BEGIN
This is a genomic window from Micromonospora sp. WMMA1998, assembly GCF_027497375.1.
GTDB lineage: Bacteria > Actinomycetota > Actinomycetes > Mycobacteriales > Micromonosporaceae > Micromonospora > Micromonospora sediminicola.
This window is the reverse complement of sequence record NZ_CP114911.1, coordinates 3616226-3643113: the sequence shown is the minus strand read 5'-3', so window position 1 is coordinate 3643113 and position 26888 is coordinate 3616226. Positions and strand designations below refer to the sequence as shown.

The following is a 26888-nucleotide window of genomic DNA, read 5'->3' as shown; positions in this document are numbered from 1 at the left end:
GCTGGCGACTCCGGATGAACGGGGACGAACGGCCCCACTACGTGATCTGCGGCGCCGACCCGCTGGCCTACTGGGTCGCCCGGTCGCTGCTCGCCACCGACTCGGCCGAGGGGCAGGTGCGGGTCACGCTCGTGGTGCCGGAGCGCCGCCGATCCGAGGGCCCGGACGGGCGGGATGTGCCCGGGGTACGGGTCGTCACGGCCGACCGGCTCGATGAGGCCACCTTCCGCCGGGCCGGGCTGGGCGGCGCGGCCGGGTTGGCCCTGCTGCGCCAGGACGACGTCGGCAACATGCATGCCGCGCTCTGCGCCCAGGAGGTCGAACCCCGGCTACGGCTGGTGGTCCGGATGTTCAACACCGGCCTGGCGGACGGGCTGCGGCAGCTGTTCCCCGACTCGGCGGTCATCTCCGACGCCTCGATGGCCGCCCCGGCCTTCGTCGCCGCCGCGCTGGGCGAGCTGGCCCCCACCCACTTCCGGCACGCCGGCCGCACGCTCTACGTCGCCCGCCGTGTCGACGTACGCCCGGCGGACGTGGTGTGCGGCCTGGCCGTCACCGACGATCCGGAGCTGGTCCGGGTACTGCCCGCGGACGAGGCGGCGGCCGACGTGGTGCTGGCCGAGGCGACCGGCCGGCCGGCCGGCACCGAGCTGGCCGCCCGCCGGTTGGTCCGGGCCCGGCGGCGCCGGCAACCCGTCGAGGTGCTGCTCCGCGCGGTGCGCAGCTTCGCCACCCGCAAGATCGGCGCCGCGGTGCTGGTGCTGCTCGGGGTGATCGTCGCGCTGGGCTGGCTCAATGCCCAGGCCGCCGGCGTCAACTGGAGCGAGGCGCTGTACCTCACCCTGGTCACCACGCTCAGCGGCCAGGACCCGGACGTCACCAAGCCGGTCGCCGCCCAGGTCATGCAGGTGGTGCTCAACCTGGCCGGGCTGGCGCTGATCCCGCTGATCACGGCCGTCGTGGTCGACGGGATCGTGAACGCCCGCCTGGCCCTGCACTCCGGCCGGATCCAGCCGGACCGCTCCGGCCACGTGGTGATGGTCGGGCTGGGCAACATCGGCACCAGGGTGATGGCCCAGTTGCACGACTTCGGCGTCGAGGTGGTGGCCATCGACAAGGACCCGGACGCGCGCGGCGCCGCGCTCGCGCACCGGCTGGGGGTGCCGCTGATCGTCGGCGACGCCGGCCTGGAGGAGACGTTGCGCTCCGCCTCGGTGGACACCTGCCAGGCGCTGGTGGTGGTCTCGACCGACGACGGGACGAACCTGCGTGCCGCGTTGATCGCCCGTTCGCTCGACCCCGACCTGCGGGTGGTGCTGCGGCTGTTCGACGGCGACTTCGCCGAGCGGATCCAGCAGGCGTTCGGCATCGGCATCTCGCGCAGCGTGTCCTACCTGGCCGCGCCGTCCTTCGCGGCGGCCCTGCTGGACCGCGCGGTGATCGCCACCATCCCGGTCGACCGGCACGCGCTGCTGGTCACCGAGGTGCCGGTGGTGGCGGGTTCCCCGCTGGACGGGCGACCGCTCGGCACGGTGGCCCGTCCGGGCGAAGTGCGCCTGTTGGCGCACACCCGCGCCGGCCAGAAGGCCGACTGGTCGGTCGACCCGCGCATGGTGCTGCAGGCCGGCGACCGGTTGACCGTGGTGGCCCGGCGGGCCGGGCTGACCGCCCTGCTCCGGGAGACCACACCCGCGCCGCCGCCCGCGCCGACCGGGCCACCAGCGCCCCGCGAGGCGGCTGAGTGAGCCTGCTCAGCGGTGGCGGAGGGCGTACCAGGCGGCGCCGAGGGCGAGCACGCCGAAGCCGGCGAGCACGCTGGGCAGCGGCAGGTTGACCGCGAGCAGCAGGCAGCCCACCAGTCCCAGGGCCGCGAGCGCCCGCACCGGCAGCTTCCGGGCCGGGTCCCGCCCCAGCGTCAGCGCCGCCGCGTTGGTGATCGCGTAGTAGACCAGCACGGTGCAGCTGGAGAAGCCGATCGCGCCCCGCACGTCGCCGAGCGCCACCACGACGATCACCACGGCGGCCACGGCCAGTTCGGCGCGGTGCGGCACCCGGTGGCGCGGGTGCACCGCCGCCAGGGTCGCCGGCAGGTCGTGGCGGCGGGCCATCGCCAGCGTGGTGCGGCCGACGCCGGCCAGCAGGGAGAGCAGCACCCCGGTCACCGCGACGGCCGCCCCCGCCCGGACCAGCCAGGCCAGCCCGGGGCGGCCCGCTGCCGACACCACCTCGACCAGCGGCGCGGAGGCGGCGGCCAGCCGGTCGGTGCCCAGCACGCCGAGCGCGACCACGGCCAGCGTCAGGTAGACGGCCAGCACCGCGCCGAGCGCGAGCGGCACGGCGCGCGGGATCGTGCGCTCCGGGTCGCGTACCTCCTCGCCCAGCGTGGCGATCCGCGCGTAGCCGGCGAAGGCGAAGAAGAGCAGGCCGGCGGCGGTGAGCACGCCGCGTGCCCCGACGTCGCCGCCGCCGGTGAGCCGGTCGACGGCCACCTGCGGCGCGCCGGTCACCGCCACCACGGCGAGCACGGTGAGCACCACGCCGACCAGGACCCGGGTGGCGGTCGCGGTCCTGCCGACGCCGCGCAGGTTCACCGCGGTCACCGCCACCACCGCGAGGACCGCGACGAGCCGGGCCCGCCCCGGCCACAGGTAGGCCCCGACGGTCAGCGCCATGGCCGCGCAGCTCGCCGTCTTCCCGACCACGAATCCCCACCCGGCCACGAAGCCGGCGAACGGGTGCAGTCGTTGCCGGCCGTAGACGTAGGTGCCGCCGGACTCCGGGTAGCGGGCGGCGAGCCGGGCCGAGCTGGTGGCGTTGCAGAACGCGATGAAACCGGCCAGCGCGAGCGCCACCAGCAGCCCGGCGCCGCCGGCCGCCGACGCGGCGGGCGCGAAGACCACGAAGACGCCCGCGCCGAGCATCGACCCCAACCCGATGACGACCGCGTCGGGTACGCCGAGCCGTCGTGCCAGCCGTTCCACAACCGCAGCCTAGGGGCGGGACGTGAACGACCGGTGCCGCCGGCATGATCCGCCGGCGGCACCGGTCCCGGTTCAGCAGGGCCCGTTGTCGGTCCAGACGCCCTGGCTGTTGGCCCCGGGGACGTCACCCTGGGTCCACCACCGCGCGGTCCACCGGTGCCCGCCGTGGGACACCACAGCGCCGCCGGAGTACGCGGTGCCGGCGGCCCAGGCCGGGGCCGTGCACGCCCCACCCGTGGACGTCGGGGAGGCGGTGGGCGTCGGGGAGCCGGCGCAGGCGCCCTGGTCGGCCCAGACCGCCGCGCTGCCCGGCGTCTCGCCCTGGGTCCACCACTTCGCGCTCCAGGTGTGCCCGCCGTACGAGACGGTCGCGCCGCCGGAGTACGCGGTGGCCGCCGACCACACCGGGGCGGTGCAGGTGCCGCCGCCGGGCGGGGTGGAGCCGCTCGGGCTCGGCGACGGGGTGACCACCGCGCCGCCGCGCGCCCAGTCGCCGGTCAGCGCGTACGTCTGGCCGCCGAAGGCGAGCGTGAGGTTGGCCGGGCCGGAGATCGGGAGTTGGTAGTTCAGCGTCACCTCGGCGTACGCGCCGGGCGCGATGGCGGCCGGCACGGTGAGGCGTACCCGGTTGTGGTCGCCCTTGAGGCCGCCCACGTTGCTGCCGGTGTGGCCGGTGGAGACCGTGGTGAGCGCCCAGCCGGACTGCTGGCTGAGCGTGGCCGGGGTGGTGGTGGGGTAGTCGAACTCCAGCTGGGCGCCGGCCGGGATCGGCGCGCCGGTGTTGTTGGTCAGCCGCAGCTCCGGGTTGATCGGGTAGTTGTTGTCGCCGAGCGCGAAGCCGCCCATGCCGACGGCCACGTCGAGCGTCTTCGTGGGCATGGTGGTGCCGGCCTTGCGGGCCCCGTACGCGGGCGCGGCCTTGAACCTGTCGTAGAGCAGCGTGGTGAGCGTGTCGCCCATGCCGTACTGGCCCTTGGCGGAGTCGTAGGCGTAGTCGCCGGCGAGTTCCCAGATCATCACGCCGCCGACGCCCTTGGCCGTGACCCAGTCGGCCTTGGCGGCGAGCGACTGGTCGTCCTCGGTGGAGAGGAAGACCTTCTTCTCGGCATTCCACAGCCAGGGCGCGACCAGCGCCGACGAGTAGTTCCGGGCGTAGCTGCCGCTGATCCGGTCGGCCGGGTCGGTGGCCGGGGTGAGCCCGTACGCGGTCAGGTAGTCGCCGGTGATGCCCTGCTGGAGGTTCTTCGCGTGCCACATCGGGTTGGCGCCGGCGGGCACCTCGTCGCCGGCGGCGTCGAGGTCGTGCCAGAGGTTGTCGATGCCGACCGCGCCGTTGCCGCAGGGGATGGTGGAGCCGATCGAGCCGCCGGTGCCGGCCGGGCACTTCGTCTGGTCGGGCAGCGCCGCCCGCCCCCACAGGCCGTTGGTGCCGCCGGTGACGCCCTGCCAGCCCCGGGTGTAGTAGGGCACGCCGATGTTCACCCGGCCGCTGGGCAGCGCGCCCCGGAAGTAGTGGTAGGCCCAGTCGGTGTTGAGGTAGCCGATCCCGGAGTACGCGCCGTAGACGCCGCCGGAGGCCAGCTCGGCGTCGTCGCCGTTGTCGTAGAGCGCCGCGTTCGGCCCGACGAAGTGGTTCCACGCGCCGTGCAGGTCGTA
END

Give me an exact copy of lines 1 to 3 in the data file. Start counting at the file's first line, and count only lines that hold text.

This is a genomic window from Micromonospora sp. WMMA1998, assembly GCF_027497375.1.
GTDB lineage: Bacteria > Actinomycetota > Actinomycetes > Mycobacteriales > Micromonosporaceae > Micromonospora > Micromonospora sediminicola.
This window is the reverse complement of sequence record NZ_CP114911.1, coordinates 3616226-3643113: the sequence shown is the minus strand read 5'-3', so window position 1 is coordinate 3643113 and position 26888 is coordinate 3616226. Positions and strand designations below refer to the sequence as shown.